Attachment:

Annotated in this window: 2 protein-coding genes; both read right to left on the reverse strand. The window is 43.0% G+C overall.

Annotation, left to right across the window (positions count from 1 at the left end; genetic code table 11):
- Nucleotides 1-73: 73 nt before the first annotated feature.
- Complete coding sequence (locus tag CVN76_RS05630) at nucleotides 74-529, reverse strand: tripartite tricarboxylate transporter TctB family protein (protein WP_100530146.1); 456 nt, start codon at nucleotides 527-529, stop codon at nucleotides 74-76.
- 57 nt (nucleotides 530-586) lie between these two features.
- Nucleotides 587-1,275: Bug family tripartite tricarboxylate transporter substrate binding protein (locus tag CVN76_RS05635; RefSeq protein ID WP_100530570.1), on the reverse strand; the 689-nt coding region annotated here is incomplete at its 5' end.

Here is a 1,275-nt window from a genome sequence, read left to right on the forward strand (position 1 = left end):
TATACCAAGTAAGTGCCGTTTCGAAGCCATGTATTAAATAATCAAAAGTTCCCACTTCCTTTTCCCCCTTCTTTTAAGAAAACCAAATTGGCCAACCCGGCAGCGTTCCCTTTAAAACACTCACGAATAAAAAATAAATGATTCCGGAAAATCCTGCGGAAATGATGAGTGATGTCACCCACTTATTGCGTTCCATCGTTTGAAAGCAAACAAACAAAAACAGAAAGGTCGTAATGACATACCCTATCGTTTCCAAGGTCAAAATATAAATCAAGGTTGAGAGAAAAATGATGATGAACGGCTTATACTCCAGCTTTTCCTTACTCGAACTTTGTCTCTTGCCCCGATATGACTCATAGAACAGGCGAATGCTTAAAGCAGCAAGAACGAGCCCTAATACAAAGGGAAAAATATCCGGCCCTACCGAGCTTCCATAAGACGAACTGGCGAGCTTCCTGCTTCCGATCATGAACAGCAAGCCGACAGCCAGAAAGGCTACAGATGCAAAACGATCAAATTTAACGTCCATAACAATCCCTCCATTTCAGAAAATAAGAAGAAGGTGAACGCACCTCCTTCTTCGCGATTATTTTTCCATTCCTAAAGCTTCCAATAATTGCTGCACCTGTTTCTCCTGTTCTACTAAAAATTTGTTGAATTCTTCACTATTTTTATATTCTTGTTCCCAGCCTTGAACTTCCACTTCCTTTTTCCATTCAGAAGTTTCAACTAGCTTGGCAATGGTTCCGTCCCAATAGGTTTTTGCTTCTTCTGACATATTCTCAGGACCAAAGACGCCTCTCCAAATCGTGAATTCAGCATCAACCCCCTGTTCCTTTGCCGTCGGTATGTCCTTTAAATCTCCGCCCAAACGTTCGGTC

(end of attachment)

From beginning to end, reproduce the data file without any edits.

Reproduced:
Annotated in this window: 2 protein-coding genes; both read right to left on the reverse strand. The window is 43.0% G+C overall.

Annotation, left to right across the window (positions count from 1 at the left end; genetic code table 11):
- Nucleotides 1-73: 73 nt before the first annotated feature.
- Complete coding sequence (locus tag CVN76_RS05630) at nucleotides 74-529, reverse strand: tripartite tricarboxylate transporter TctB family protein (protein WP_100530146.1); 456 nt, start codon at nucleotides 527-529, stop codon at nucleotides 74-76.
- 57 nt (nucleotides 530-586) lie between these two features.
- Nucleotides 587-1,275: Bug family tripartite tricarboxylate transporter substrate binding protein (locus tag CVN76_RS05635; RefSeq protein ID WP_100530570.1), on the reverse strand; the 689-nt coding region annotated here is incomplete at its 5' end.

Here is a 1,275-nt window from a genome sequence, read left to right on the forward strand (position 1 = left end):
TATACCAAGTAAGTGCCGTTTCGAAGCCATGTATTAAATAATCAAAAGTTCCCACTTCCTTTTCCCCCTTCTTTTAAGAAAACCAAATTGGCCAACCCGGCAGCGTTCCCTTTAAAACACTCACGAATAAAAAATAAATGATTCCGGAAAATCCTGCGGAAATGATGAGTGATGTCACCCACTTATTGCGTTCCATCGTTTGAAAGCAAACAAACAAAAACAGAAAGGTCGTAATGACATACCCTATCGTTTCCAAGGTCAAAATATAAATCAAGGTTGAGAGAAAAATGATGATGAACGGCTTATACTCCAGCTTTTCCTTACTCGAACTTTGTCTCTTGCCCCGATATGACTCATAGAACAGGCGAATGCTTAAAGCAGCAAGAACGAGCCCTAATACAAAGGGAAAAATATCCGGCCCTACCGAGCTTCCATAAGACGAACTGGCGAGCTTCCTGCTTCCGATCATGAACAGCAAGCCGACAGCCAGAAAGGCTACAGATGCAAAACGATCAAATTTAACGTCCATAACAATCCCTCCATTTCAGAAAATAAGAAGAAGGTGAACGCACCTCCTTCTTCGCGATTATTTTTCCATTCCTAAAGCTTCCAATAATTGCTGCACCTGTTTCTCCTGTTCTACTAAAAATTTGTTGAATTCTTCACTATTTTTATATTCTTGTTCCCAGCCTTGAACTTCCACTTCCTTTTTCCATTCAGAAGTTTCAACTAGCTTGGCAATGGTTCCGTCCCAATAGGTTTTTGCTTCTTCTGACATATTCTCAGGACCAAAGACGCCTCTCCAAATCGTGAATTCAGCATCAACCCCCTGTTCCTTTGCCGTCGGTATGTCCTTTAAATCTCCGCCCAAACGTTCGGTC